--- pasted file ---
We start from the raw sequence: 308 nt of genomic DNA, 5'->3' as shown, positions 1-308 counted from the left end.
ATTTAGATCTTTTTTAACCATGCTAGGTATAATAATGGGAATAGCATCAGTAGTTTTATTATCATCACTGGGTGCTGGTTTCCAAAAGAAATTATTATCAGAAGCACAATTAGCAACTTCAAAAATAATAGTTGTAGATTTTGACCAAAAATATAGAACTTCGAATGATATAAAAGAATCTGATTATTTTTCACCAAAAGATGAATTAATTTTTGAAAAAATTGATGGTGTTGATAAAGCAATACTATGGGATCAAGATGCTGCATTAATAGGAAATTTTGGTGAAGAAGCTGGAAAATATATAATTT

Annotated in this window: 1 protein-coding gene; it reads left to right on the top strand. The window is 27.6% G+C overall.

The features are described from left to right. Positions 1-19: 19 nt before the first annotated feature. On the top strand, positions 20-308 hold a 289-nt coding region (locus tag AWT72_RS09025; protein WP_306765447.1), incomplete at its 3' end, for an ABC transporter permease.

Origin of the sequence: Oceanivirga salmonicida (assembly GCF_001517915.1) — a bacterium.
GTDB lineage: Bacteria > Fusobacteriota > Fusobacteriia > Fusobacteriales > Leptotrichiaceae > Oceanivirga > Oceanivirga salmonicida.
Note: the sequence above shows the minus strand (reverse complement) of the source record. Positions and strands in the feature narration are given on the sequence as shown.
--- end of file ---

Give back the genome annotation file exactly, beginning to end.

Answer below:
We start from the raw sequence: 308 nt of genomic DNA, 5'->3' as shown, positions 1-308 counted from the left end.
ATTTAGATCTTTTTTAACCATGCTAGGTATAATAATGGGAATAGCATCAGTAGTTTTATTATCATCACTGGGTGCTGGTTTCCAAAAGAAATTATTATCAGAAGCACAATTAGCAACTTCAAAAATAATAGTTGTAGATTTTGACCAAAAATATAGAACTTCGAATGATATAAAAGAATCTGATTATTTTTCACCAAAAGATGAATTAATTTTTGAAAAAATTGATGGTGTTGATAAAGCAATACTATGGGATCAAGATGCTGCATTAATAGGAAATTTTGGTGAAGAAGCTGGAAAATATATAATTT

Annotated in this window: 1 protein-coding gene; it reads left to right on the top strand. The window is 27.6% G+C overall.

The features are described from left to right. Positions 1-19: 19 nt before the first annotated feature. On the top strand, positions 20-308 hold a 289-nt coding region (locus tag AWT72_RS09025; protein WP_306765447.1), incomplete at its 3' end, for an ABC transporter permease.

Origin of the sequence: Oceanivirga salmonicida (assembly GCF_001517915.1) — a bacterium.
GTDB lineage: Bacteria > Fusobacteriota > Fusobacteriia > Fusobacteriales > Leptotrichiaceae > Oceanivirga > Oceanivirga salmonicida.
Note: the sequence above shows the minus strand (reverse complement) of the source record. Positions and strands in the feature narration are given on the sequence as shown.